Hungry, Starring Maryann Plunkett & More, Extends Off-B’way

first_img Hungry, the first production in a three-play cycle entitled The Gabriels: Election Year in the Life of One Family, has extended off-Broadway. Starring Tony winner Maryann Plunkett and more, the world premiere will now begin previews on February 27 and run through March 27; it had previously been set to shutter on March 20. Opening night is scheduled for March 4 at the Public Theater.Penned and directed by Tony winner Richard Nelson, Hungry will be followed by What Did You Expect?, which is scheduled to bow in September; the final play, Women of a Certain Age, is slated to open on election night, November 8.Each play in The Gabriels will open on the day it is set and unfold in real time over a couple of hours. Along with Plunkett as Mary Gabriel, the cast will feature Meg Gibson as Karin Gabriel, Lynn Hawley as Hannah Gabriel, Roberta Maxwell as Patricia Gabriel, Jay O. Sanders as George Gabriel and Amy Warren as Joyce Gabriel.In the spirit of Nelson’s The Apple Family Plays and shining a spotlight on the upcoming 2016 political election year, Hungry will introduce us to the Gabriels of Rhinebeck, New York. (The Gabriels live just around the corner from the Apple Family.) Along with What Did you Expect? and Women of a Certain Age, the lives of the Gabriels will be tracked throughout the coming presidential election year. Related Shows View Comments Election Year in the Life of One Family, Play One: Hungrycenter_img Maryann Plunkett(Photo by Bruce Glikas) Show Closed This production ended its run on April 3, 2016last_img read more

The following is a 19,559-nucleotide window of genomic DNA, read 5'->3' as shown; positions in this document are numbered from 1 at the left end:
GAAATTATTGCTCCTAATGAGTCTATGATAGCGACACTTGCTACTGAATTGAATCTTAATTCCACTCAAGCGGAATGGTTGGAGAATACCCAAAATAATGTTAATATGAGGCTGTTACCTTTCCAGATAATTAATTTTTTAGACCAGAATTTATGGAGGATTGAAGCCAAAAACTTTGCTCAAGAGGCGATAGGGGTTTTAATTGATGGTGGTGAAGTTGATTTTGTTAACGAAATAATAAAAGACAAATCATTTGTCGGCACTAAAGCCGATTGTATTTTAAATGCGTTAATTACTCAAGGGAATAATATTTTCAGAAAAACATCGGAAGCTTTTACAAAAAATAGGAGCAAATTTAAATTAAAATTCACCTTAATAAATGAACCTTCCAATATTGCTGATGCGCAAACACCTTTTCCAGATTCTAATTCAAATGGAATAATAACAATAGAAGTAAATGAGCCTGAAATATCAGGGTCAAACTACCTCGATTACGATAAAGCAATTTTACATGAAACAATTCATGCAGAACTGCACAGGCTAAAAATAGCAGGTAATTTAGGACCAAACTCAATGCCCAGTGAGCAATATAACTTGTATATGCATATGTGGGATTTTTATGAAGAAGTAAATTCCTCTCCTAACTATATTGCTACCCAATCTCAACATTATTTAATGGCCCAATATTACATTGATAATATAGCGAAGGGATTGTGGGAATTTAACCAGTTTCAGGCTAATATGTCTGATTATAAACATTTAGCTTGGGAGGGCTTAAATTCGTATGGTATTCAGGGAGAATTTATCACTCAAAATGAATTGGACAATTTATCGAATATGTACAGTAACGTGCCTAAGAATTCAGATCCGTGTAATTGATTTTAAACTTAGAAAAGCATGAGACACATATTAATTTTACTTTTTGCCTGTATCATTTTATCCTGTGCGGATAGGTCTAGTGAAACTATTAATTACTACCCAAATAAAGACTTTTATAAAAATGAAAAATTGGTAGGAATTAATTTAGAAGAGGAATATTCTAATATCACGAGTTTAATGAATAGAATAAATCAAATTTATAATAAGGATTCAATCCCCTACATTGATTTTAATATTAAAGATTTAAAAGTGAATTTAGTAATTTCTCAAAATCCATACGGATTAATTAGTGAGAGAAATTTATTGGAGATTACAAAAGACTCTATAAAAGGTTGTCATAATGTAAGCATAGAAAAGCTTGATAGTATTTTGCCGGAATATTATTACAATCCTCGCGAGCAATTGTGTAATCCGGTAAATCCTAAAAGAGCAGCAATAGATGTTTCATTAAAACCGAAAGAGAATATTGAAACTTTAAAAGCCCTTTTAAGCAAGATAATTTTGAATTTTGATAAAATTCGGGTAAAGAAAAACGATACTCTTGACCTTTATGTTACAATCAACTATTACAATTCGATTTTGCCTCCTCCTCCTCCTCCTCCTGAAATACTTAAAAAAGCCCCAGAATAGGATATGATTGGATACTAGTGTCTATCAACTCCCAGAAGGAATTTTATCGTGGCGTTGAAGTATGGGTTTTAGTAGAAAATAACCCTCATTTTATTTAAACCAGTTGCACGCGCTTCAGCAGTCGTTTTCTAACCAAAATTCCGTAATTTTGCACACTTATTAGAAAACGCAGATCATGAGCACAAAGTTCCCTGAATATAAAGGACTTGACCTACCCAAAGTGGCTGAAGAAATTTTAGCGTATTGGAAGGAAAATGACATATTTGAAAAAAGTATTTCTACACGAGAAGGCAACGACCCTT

Colombian, Brazilian and U.S. Militaries Conduct PANAMAX Exercise with Partner Nations